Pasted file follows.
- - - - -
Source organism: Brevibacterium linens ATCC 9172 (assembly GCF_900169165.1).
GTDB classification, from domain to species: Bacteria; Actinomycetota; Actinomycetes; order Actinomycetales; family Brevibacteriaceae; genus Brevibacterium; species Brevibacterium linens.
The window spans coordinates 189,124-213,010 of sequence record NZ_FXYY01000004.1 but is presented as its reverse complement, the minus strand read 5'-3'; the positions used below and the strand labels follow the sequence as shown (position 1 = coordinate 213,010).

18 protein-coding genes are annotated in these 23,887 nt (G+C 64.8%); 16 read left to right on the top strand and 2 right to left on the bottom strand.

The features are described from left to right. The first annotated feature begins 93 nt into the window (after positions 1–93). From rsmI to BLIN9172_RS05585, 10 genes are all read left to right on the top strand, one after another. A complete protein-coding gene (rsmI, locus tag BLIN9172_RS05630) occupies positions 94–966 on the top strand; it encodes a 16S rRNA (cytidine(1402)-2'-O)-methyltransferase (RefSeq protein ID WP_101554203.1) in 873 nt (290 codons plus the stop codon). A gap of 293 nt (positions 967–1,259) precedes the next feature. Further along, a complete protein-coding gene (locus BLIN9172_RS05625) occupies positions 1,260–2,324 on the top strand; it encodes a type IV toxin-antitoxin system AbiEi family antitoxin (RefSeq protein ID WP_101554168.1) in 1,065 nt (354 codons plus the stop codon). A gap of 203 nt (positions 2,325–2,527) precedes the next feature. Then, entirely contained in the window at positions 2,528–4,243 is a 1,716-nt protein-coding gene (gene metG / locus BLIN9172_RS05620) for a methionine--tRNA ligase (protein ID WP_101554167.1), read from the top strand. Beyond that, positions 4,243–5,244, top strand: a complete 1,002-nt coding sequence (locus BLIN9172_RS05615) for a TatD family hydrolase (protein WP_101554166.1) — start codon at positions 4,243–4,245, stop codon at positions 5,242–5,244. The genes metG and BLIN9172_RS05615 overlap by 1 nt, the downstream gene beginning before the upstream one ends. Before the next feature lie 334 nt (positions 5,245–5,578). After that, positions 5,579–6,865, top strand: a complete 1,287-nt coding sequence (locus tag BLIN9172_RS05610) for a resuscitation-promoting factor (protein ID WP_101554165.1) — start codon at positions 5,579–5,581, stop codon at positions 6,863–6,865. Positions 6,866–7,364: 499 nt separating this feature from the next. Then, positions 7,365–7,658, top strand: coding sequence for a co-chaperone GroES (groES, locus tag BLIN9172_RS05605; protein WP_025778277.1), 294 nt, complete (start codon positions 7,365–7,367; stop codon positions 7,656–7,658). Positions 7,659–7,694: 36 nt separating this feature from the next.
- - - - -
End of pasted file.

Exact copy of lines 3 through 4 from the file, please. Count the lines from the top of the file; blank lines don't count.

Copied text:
The window spans coordinates 189,124-213,010 of sequence record NZ_FXYY01000004.1 but is presented as its reverse complement, the minus strand read 5'-3'; the positions used below and the strand labels follow the sequence as shown (position 1 = coordinate 213,010).

18 protein-coding genes are annotated in these 23,887 nt (G+C 64.8%); 16 read left to right on the top strand and 2 right to left on the bottom strand.